Recent mention of retirement has led to several comments on this condition. Here's one:
Peter Clemente, of Walker, says, "Having recently joined the retirees of the world, and now in my training phase, I have found learning to do nothing constructive every day is very difficult to accomplish.
"But I now see it as having seven Saturdays every week."
The hungry Americans
A couple of stories about dining in other lands:
- John Murphy says, "In Belgium, I was in a restaurant having lunch. Two young couples were seated near me. From their conversations I assumed they were American college students touring Europe on a budget.
"The menu was in French and Dutch. One of the guys, pondering the menu, said that for this meal he would splurge and order a steak. When the waiter came, he proceeded to order 'Fillet Americain avec frites.'
"The look on his face was priceless when the waiter placed a plate of finely ground raw meat with spices and fries in front of him.
"His friends were astonished, and burst out laughing at him.
"When the laughter subsided, I interceded and asked the waiter to take it to the kitchen and fry it as a patty and I’d pay for the guy's meal."
- Richard Haerther, of Baton Rouge, says, "In 1985, my younger brother, parents and myself were visiting family friends in England and Germany.
"Our German host insisted we go to a small village in France for dinner. About the only word I recognized on the menu was French for steak.
"I ordered that dish despite strange looks from our host.
"It came out perfectly seasoned and cooked. It was great.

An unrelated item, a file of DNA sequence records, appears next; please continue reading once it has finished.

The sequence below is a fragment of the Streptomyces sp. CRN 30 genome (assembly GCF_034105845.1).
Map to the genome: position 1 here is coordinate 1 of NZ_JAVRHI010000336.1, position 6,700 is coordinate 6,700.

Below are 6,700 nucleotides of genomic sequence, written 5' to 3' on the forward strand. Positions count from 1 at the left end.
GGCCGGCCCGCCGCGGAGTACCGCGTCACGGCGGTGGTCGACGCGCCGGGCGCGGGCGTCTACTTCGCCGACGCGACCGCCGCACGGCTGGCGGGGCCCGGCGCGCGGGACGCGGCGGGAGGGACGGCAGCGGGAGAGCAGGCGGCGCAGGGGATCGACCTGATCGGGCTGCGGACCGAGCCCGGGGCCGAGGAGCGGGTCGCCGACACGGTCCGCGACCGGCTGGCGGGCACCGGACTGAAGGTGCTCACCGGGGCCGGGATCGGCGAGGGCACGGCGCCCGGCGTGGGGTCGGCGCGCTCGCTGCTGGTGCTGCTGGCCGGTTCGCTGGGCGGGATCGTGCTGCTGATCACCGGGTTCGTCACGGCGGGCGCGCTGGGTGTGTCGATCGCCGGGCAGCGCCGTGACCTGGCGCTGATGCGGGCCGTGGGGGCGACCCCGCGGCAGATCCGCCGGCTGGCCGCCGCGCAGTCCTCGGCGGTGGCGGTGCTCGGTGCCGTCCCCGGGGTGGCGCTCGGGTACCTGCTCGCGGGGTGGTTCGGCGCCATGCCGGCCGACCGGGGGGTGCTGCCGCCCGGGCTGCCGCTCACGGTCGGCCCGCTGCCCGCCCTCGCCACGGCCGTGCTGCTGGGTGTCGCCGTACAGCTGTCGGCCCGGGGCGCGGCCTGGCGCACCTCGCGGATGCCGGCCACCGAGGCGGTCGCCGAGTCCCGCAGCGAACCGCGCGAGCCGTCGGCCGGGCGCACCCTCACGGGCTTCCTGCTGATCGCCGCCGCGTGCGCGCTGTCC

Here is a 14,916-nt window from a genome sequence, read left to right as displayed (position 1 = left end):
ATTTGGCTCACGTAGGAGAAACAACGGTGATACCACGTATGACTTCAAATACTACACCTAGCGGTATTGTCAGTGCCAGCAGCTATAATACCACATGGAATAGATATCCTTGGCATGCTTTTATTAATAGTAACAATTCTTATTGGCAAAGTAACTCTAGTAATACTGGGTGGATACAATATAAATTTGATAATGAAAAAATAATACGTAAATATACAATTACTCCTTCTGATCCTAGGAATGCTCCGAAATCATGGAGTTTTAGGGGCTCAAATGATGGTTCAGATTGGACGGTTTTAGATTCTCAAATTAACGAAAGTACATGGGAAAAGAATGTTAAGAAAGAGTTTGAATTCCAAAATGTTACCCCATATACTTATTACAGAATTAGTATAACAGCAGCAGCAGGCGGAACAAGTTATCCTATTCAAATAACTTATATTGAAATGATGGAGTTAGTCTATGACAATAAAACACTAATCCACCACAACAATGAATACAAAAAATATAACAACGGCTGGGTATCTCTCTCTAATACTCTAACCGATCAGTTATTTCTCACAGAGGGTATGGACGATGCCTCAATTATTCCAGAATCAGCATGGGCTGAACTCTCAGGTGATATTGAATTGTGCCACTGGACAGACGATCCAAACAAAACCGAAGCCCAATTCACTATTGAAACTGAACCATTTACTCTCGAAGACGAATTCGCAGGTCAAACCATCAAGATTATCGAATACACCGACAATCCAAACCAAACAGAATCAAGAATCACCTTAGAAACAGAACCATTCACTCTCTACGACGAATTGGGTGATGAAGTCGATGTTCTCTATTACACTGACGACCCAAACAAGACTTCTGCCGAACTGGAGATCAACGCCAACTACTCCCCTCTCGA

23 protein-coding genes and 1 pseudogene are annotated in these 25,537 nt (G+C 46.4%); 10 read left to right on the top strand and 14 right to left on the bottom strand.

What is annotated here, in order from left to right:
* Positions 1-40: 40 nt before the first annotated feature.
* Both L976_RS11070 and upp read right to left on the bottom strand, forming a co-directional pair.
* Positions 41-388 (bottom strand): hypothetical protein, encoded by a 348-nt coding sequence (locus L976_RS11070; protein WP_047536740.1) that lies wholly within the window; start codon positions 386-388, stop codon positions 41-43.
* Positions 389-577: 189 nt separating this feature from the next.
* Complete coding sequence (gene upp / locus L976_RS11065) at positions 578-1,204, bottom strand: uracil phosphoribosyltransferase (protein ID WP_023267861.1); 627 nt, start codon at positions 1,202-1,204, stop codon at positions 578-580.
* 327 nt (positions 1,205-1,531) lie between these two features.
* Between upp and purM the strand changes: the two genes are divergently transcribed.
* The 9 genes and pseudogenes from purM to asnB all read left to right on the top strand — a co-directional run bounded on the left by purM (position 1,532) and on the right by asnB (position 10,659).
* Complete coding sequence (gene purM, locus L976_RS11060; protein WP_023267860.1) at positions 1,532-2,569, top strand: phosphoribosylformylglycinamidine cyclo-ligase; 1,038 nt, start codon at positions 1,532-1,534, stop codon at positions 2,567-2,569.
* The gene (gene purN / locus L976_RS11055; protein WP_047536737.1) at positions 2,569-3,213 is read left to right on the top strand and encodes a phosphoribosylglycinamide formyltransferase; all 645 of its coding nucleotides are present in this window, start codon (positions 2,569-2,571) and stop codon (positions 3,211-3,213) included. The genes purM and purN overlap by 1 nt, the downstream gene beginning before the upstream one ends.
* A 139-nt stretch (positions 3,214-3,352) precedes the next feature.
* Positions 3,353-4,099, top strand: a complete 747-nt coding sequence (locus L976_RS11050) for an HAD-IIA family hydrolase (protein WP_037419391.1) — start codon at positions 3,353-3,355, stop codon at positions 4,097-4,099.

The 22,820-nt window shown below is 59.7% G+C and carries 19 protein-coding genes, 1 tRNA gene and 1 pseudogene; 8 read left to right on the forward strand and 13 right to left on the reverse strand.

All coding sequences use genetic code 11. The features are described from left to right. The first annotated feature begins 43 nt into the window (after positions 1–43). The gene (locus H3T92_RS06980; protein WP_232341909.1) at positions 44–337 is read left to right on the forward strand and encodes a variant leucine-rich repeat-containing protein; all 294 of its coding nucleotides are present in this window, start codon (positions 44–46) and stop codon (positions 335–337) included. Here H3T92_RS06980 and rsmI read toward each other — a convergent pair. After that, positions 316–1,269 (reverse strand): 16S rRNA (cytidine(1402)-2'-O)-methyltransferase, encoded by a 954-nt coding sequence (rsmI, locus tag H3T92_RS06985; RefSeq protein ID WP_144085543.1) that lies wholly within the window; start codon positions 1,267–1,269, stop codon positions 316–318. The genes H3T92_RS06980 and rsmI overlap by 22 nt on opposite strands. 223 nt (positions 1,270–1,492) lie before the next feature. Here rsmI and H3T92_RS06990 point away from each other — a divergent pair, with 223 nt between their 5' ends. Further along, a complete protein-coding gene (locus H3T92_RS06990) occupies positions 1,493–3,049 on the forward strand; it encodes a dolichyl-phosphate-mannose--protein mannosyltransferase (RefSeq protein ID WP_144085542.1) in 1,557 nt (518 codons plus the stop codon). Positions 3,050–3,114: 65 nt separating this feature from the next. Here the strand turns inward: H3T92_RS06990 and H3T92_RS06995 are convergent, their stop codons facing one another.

"After dinner our host asked how I enjoyed the horse steak."
Here's one about a customer getting what she ordered — just not in the way she expected.
Mary Kay Cowen, of Marrero, tells of stopping at a chain restaurant not known for its mastery of steak preparation.
"I ordered a medium-rare steak. What I got was a thin piece of meat — medium on one side and rare on the other."
Double meaning blues
Ken Diebold, of Covington, addresses a recent column topic, language confusion:
"Double meaning words are often called Janus words or contronym words. I’ve been found a few in my time:
"Sanction: To allow (the government sanctions the ownership of guns by private citizens) or to penalize (some states impose sanctions on gun ownership).
"Left: To depart (he left the building) or to stay (he was left behind).
"Strike: To hit (a person) or miss (a baseball)."
Special People Dept.
- William F. "Charlie" McCarthy, of The Blake, Baton Rouge, a retired SEC basketball official, will be 100 Sunday, Aug. 7. The celebration will be held Saturday, Aug. 6.
- Ethel LeBlanc, of Donaldsonville, celebrates her 100th birthday Sunday, Aug. 7. She mowed her grass until she was 95.
- Gretchen Gottfried, of Baton Rouge, celebrates her 95th birthday Friday, Aug. 5.
- Claudia Hebert, of Marrero, celebrates her 94th birthday Friday, Aug. 5. She is a volunteer at the West Jefferson Medical Center Auxiliary.
Days of songs and cigars
Yogi Naquin, of Bayou Blue, recalls an idyllic time in his youth:
"Reading about the bus rides to Nicholls State reminded me of when I went there.
"Some days I drove my car; other times I rode the bus from 'down da bayou' in Chauvin. The bus was driven by a good friend, Slick.
"After we dropped off some students at the local schools, it was just Slick, a young lady going to Nicholls, and myself.
"We would sing 'Alouette' to her. She would laugh and we would laugh. When it was just me and Slick, we would still sing, and each would light up a King Edward cigar.
"Oh, the good ole days!"